Saints Row Reboot Hands-Off Preview: Self-Made Anarchy

The Saints Row reboot may be going for a slightly more serious narrative tone, but it's still full of madcap anarchy.

Self-made. It’s a phrase you hear a lot when it comes to the upcoming Saints Row reboot from Volition and Deep Silver. Central to the game’s design philosophy, it appears big and bold in trailers and showcases to hammer home a central idea: this is a game that lets you be whoever you want and play however you want. It’s been a throughline for the series that’s being taken to the next level. 

Ultimately, self-made boils down to having choice. And there’s a panoply of customization options for nearly everything in Saints Row – and a million and one ways to play.

I was recently able to see roughly 40 minutes of Saints Row in action during a hands-off preview – and it looks fun. Even if its narrative is a bit more down to earth than Saints Row: The Third and Saints Row IV, there’s still a lot of absurdity here, keeping alive what’s made the franchise so popular – and set apart from GTA – all of these years. 

We already know the breadth of the Saints Row customization system is kind of bonkers. You’ll be able to change literally everything about your Boss from head to toe, but one of the best parts is that you can do so on the fly.

Instead of having to visit your HQ or a shop (though you can still do that if you’d like, and you’ll need to go to the latter to actually buy things), you can use an in-game phone app to tweak anything you want about your Boss – including gender, skin tone, skin type, and hairstyle – and have it reflected in real-time. Volition showed this off with a complete rework of a character as they were walking down a sidewalk.

As for weapons and vehicles, those will be highly customizable, too. That’s something we already knew was possible, as well, but the scope of immediately available options shown in the preview was nigh on staggering, even when compared to the customization trailer released in April. There are dozens if not hundreds of unique combinations for every weapon and the game’s 80 vehicles. And yes: you can customize the tank and attack helicopter to your heart’s content. 

The one thing that feels left behind in this cornucopia of customization is the Saints HQ. It’s still not clear if your Homebase can be tailor-made to the same extent. Erecting collectible statues in very specific spots around the church compound seems to be all there is to it, though perhaps there are more granular options being saved for a later reveal. Maybe. Hopefully.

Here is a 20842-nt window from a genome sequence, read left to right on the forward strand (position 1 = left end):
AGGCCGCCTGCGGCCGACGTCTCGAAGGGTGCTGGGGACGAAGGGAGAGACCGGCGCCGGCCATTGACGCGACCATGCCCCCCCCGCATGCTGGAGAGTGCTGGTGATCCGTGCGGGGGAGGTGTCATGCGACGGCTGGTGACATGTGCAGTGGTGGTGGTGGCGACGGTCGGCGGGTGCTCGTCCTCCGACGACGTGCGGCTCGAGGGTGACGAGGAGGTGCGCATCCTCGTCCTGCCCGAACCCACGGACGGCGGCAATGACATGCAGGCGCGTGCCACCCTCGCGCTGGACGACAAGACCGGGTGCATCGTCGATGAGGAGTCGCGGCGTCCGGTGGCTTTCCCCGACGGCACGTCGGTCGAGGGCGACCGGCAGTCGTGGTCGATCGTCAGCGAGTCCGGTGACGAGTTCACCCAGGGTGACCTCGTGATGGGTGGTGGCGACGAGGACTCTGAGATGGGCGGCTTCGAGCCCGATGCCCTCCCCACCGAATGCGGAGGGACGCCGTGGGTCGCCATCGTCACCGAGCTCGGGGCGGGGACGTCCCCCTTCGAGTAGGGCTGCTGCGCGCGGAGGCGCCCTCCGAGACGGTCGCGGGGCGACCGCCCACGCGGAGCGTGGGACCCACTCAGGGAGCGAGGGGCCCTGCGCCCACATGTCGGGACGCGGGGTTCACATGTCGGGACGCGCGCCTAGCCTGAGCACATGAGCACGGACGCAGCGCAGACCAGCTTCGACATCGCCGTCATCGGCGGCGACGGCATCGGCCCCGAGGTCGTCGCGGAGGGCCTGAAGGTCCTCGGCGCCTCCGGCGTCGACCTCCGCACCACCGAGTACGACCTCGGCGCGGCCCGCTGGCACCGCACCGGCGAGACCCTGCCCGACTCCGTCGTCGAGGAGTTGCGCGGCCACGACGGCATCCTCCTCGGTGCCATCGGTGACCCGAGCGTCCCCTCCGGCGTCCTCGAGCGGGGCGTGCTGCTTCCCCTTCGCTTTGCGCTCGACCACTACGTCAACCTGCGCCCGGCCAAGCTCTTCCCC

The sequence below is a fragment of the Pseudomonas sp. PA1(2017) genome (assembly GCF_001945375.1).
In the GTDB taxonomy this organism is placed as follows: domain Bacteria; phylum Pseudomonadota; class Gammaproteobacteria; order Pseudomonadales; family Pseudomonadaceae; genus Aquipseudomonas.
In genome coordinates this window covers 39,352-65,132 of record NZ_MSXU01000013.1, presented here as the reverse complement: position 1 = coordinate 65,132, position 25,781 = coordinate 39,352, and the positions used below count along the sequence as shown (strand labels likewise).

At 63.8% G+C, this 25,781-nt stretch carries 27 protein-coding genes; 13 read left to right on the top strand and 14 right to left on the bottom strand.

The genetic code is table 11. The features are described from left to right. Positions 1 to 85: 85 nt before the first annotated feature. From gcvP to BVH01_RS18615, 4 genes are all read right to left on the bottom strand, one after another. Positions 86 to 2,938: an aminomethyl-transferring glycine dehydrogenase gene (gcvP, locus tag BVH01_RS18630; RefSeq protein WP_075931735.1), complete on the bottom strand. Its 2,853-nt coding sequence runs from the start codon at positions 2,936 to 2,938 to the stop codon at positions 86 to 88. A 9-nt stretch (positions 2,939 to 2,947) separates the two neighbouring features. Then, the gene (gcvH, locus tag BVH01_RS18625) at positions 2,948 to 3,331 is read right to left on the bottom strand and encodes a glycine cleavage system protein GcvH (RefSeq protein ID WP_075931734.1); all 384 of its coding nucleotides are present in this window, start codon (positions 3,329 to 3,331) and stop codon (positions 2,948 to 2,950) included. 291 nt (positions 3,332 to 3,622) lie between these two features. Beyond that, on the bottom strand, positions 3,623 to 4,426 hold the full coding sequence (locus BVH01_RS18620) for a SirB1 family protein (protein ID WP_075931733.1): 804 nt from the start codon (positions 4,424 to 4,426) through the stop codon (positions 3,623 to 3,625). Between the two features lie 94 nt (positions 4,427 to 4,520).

Outside of perfecting your look and getting your HQ set up just right, there’s a lot to do in Saints Row. Santo Ileso appears to be a sandbox worth playing in for both long-time fans and those who may be discovering the series for the first time.

There are a variety of locales in which to play, ranging from deserts and canyons to bustling city streets, industrial zones, and quite a bit in between. There will be 25 primary missions and a cavalcade of side missions, random events – like busting open armored vehicles for cash – Mayhem events, and 14 business ventures that see you taking over city districts through various not-so-ethical means like committing insurance fraud, trafficking arms, or selling drugs. 

The first mission of the demo followed the Saints early in the game as they raided a loan shop outside of the city. After a short cinematic, what followed was a frantic driving segment with the police in hot pursuit (as they always are in these types of games).

As the Saints zipped through the streets of a desert suburb at high speed, the goal was to lose the cops by any means possible, which mostly meant using the new sideswiping (pit maneuver) ability to make cars slam into each other and the environment to go boom. It was fairly generic GTA-style, car-chase-car stuff, but it wasn’t any less captivating. 

A later mission saw the Saints use an attack helicopter to rain bullets and rockets onto the unsuspecting Los Panteros gang holding a barbecue outside of a factory-turned-hideout. The objective? Seek revenge on the ne’er-do-wells by infiltrating the compound and destroying a monster truck. Because sure, why not?

Fighting through the complex showed the ability to shoot cars off of their blocks and send them hurtling through gang members, as well as the more traditional guns – from sniper rifles to assault rifles to sledgehammers – that will be available. 

But don’t fret: there will be zany weapons, too. A third mission showed these off to full effect. There are literal foam finger guns. There’s the Thrustbuster, a football-esque weapon that attaches to enemies and vehicles, jetting them off into the stratosphere in a ball of light. There’s an infra-red weapon that can shoot straight through walls. And a pinata launcher that launches, well, explosive pinatas because of course it does. 

There are takedowns, too, finishers that see your Boss quite literally slap down enemies or Crane Kick them in the face. And of course, there are various skills and abilities, ranging from the mundane like dropping smoke screens to the more outlandish like Pineapple Express, which sees you drop a grenade down an enemy’s pants and hurl said enemy into anything else that needs exploding. 

And that’s the thing about the Saints Row reboot. There likely isn’t going to be anything revolutionary about it, and it might waver between a more serious narrative and absurd gameplay in a way I’m not 100% sure it can pull off. But hell if it doesn’t channel that classic Saints Row cartoonishness and make it look like being self-made is going to be a ton of fun. 

The Saints Row reboot launches for PlayStation, Xbox, and PC platforms on August 23 and features full drop-in-drop-out co-op, so we’ll have to wait until then to find out how it all comes together.

Editor in Chief

Published May. 20th 2022

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